For what you are doing a custom cooler is probably the best idea and will be far less expensive than anything else you can purchase. How many bars do you think you need to cool at one time?
If you put the chocolate in the freezer for 10 mins will that do it or even a fridge? Or is that too much moisture added? It's hard for me to believe folks need to pay up to $80k for a modified fridge. Has anyone tried a wine chilling cabinet? Or can you modify a fridge with a thermastat and fan unit, or is it way more scientific than that?
When chocolate cools it gives up its heat - this is called the latent heat of crystallization.
Removing the heat i not just about the temperature of the environment it's also about airflow.
The reason devices like the Irinox exist is that they are purpose-built for doing exactly that. I was doing a test last week where we took a sheet pan of baked goods out of a 400F oven and put it into the blast chiller and the insides were at -40F in about 15 minutes.
The CP40 holding cabinet at $30k is a good alternative to a cooling tunnel when you don't have the space for one. Specifically, the CP40 can maintain the temperature and the humidity of the inside of the cabinet even when the door is being opened and closed repeatedly. This is called "recovery" and it applies to ovens as well - when you open the door of an oven and put something cold it in ... how long does it take for the oven to return to temperature? Specialty commercial refrigeration items like those made by Irinox are expensive - but they are worth every penny when it comes to solving specific production challenges and are more flexible than cooling tunnels.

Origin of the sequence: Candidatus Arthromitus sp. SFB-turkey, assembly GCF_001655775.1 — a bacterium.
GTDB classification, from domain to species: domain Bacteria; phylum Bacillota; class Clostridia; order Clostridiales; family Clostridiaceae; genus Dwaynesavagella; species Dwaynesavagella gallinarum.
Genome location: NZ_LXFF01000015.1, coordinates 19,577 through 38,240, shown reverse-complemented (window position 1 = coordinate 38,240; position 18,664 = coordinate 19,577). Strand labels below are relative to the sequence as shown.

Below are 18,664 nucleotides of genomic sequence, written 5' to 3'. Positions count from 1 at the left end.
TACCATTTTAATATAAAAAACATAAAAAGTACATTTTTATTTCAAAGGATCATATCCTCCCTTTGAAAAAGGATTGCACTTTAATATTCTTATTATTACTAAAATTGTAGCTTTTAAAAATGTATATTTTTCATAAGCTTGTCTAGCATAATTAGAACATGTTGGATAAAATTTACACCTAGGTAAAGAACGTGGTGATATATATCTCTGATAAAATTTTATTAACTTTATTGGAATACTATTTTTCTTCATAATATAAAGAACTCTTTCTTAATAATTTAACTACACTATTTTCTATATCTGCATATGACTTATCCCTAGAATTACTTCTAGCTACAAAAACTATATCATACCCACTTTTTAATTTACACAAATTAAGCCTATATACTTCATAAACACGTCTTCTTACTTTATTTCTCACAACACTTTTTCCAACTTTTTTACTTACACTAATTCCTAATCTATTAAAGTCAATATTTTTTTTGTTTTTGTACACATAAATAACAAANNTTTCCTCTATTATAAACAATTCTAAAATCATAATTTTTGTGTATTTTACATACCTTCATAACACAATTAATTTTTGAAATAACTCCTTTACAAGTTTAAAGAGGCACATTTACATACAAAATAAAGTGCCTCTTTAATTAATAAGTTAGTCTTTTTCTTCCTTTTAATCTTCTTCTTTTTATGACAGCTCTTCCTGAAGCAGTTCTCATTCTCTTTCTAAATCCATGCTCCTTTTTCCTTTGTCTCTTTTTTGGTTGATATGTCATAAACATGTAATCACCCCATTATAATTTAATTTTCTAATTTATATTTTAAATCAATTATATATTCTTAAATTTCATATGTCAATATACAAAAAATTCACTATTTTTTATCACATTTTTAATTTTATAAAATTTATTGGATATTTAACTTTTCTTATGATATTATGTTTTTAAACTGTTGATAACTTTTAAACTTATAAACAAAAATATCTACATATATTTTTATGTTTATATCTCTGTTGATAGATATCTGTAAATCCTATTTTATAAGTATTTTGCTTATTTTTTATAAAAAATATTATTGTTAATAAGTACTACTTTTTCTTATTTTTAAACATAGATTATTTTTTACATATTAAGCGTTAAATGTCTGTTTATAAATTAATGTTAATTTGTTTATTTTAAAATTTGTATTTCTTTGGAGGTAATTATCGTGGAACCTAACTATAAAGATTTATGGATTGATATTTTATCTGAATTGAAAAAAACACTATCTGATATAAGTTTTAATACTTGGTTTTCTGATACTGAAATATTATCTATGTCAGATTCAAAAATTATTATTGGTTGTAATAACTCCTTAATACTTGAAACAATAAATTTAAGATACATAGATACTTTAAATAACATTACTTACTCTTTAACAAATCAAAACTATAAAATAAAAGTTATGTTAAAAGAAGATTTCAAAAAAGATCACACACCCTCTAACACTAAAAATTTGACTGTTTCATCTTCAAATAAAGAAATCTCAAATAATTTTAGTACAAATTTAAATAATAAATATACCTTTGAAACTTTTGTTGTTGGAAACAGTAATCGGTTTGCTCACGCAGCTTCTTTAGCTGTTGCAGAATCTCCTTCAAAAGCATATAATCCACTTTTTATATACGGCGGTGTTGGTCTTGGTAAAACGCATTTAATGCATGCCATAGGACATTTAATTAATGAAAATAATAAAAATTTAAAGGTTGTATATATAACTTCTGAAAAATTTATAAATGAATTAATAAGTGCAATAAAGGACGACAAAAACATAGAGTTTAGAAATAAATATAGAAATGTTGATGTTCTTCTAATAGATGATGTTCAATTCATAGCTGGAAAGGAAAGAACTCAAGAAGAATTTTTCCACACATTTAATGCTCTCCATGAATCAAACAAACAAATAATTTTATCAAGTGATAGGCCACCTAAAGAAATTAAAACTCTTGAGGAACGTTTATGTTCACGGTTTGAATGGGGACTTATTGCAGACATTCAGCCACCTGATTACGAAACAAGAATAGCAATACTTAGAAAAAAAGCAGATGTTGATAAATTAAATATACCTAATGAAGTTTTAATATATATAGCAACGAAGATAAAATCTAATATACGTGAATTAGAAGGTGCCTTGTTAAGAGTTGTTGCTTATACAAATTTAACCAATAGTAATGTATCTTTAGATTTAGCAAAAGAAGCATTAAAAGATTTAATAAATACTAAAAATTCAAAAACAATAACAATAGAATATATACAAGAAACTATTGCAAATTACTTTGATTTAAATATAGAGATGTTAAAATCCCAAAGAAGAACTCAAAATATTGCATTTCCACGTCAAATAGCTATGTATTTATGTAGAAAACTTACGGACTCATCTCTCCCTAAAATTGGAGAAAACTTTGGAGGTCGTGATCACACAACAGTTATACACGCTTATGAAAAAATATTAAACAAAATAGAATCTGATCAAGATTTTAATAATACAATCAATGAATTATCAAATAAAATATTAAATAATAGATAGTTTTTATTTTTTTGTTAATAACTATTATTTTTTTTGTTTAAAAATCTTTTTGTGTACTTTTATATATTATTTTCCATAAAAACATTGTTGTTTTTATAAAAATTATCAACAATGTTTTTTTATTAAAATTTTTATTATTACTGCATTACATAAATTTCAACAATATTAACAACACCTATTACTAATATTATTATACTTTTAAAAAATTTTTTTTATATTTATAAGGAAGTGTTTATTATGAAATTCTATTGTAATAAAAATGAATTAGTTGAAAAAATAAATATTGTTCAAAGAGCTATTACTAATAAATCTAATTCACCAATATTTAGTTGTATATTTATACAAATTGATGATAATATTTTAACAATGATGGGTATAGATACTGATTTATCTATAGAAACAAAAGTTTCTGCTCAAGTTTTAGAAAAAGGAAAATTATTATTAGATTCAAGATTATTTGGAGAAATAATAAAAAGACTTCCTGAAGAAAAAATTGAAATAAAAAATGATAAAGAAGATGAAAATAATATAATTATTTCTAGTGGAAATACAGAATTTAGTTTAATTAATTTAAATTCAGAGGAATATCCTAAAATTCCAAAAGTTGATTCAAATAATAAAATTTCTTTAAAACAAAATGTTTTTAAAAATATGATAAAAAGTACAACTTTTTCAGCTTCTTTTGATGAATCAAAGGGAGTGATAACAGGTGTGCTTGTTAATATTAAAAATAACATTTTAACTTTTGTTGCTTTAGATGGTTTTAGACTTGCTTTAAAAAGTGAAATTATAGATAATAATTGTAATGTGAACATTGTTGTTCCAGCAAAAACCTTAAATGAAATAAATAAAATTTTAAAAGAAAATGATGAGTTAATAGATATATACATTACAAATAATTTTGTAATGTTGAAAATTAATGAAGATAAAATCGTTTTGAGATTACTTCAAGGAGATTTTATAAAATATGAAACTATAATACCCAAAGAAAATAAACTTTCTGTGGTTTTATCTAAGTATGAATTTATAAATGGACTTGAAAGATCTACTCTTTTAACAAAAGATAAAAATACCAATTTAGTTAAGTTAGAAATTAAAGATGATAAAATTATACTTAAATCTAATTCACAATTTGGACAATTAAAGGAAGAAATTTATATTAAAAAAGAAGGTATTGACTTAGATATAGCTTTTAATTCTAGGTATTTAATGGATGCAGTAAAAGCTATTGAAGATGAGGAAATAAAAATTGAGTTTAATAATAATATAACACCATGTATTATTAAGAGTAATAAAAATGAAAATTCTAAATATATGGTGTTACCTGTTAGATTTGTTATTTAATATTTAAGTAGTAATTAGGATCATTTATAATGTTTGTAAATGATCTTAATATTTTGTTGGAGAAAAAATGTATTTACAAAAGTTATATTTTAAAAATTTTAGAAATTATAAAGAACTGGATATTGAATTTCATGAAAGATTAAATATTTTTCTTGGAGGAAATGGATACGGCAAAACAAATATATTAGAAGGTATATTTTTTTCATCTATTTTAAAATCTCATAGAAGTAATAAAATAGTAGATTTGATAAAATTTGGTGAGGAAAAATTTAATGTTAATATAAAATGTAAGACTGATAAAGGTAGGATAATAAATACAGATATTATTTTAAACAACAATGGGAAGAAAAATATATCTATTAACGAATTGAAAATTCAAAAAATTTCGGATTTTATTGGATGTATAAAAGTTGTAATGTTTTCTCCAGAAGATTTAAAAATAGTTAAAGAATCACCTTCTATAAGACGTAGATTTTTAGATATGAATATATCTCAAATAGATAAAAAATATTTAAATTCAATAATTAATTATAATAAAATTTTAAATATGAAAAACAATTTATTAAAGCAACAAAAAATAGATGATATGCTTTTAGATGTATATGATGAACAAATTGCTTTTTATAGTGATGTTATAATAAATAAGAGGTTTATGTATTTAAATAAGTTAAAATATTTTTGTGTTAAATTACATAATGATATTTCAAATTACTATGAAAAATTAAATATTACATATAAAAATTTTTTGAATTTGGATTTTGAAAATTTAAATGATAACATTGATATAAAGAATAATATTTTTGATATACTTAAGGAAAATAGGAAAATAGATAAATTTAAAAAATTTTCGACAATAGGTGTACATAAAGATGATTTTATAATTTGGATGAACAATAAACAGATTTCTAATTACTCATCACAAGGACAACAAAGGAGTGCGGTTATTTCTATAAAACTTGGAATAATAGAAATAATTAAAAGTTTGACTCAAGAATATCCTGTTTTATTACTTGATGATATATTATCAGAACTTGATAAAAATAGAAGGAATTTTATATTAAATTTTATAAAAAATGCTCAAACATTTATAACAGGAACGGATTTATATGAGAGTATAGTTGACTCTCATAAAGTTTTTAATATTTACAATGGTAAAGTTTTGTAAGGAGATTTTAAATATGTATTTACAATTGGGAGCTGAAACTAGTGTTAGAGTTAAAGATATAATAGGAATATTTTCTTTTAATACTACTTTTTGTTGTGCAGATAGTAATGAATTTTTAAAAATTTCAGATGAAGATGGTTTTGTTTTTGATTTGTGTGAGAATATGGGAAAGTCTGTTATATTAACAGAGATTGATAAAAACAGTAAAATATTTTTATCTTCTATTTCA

It is possible to find Irinoxes at auctions for very good prices, especially on older models. Irinox is constantly adding new features to their products and much of the price increase in the past 10 years or so is due to significantly enhanced digital controls.
Hello Clay. I'm in the same boat: just starting / low budget constraints. I keep hearing of folks using Wine Cooler Cabinets that have temperature controls form 50 - 60 degrees. What are your thoughts on using a wine cooler as the poor-mans chiller? Do they have any type of humidity control?
Thanks again for the help, John Duxbury
Are you handy?
I have a design for what I call a "static cooling tunnel." A ChocolateLife member has already made one and he finds that it really works well. Another ChocolateLife member will be building one in the next couple of weeks.